Reality: 73%

Men reported weighing an average of 200 pounds, Gallup notes. Women reported weighing 162 pounds. Men are right on the money. The National Center for Health Statistics measures men's average weight at 198 pounds. Women are shy of the mark, however. Their measured weight is an average of 171 pounds—significantly greater than their self-reported 162.

The percentage of men who want to lose weight and are seriously trying to do so was unchanged in 2020, Gallup reports. Not so for women. Although the 59 percent majority of women would like to lose weight, just 23 percent said they had been seriously trying to do so in the past year—the smallest percentage on record. 

Tuesday, January 05, 2021

Out-of-Pocket Drug Costs Plummet

Out-of-pocket spending on prescription drugs has fallen steeply over the past decade. In 2018, those who purchased retail prescription drugs spent a median of $54 for them—42 percent less than the $93 spent in 2009, after adjusting for inflation.

An analysis of retail prescription drug spending based on data from the Medical Expenditure Panel Survey shows that out-of-pocket spending fell not just at the median, but at every point in the distribution of spending. Even those who spend the most on prescription drugs saw their out-of-pocket costs fall substantially. Those whose spending on retail prescription drugs is at the 95th percentile, for example, saw their annual out-of-pocket costs fall from $1,369 to $945 between 2009 and 2018—a 31 percent decline, after adjusting for inflation. 

Among people aged 65 or older, out-of-pocket spending on retail prescription drugs fell for those on Medicare Part D, for those with private drug insurance, and even for without prescription drug insurance. Older Americans covered by Medicare Part D spent a median of $160 on retail prescription drugs in 2018, down from $341 in 2009, after adjusting for inflation. The elderly with no drug coverage saw their median annual spending fall from $318 in 2009 to $177 in 2018. 

"In recent years overall affordability of retail prescription drugs has not deteriorated, and may have improved," the analysis concludes. 

Source: Agency for Healthcare Research and Quality, Medical Expenditure Panel Survey, Out-of-Pocket Spending for Retail Prescribed Drugs by Age and Type of Prescription Drug Coverage, 2009 to 2018

Monday, January 04, 2021

Third Leading Cause of Death

On February 29, 2020, the CDC logged the first Covid-19 death in the United States. The next day, no one died from Covid—the last day without a Covid death this year. The cumulative number of deaths from Covid-19 topped 1,000 on March 26. They exceeded 10,000 on April 6. On April 23, Covid-19 became a leading cause of death in the United States.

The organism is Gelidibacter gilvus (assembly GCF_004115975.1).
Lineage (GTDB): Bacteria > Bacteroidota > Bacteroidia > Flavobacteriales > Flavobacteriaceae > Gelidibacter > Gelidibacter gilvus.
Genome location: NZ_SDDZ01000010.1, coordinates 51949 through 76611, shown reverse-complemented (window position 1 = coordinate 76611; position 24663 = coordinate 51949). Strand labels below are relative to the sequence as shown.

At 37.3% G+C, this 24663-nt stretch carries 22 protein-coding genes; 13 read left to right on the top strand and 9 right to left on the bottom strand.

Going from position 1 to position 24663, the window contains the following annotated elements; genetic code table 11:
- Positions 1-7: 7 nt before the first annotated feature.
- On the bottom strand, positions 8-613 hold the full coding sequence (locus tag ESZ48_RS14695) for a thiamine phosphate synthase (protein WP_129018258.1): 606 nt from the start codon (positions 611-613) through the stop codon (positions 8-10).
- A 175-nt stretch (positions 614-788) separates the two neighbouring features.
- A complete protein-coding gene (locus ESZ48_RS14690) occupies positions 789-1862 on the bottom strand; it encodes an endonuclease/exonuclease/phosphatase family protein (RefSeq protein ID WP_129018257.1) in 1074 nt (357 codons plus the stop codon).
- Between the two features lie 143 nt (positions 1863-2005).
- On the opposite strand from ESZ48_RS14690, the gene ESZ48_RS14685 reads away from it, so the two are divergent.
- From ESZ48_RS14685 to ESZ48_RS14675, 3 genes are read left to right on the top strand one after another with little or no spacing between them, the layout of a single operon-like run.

The National Center for Health Statistics tracks leading causes of death, compiling the top-10 list each year. We will have to wait a while before the top-10 list of 2020 is released, but we already know Covid-19—a cause of death unknown a year ago—will be near the top of the list. It will be the 3rd leading cause of death in the United States.

10 Leading Causes of Death in 2019
Total deaths   2,854,838
1. Diseases of heart      659,041
2. Malignant neoplasms      599,601
3. Accidents (unintentional injuries)      173,040
4. Chronic lower respiratory diseases      156,979
5. Cerebrovascular diseases      150,005
6. Alzheimer disease      121,499
7. Diabetes mellitus        87,647
8. Nephritis        51,565
9. Influenza and pneumonia        49,783
10. Suicide        47,511

Let's see how the Covid-19 death count compares to the 10 leading causes of death in 2019. April 23 marks Covid's first appearance on the top-10 list. On that day, the cumulative number of Covid deaths in the U.S. surpassed the 47,511 suicides of 2019. The very next day, they exceeded the 49,783 deaths due to influenza and pneumonia. The day after that, they topped the 51,565 deaths from nephritis. So, in just three days in April, Covid not only made it onto the top-10 list, but had become the 8th leading cause of death. 

It didn't stop there. On May 16, Covid deaths surpassed those from diabetes, becoming the 7th leading cause of death. On June 24, Covid climbed into 6th place; on July 29th 5th place; on August 5th 4th place. A couple weeks later, on August 20, Covid-19 became the 3rd leading cause of death in the United States when the 173,490 cumulative Covid deaths surpassed the 173,040 deaths from accidents. 

On December 31, 2020, the CDC logged 3,298 deaths from Covid-19. The cumulative total for the year: 344,497, solidly in 3rd place as a cause of death. Let's hope Covid-19 is much lower on the list in 2021.

Source: National Center for Health Statistics, Mortality in the United States, 2019 and CDC Covid Data Tracker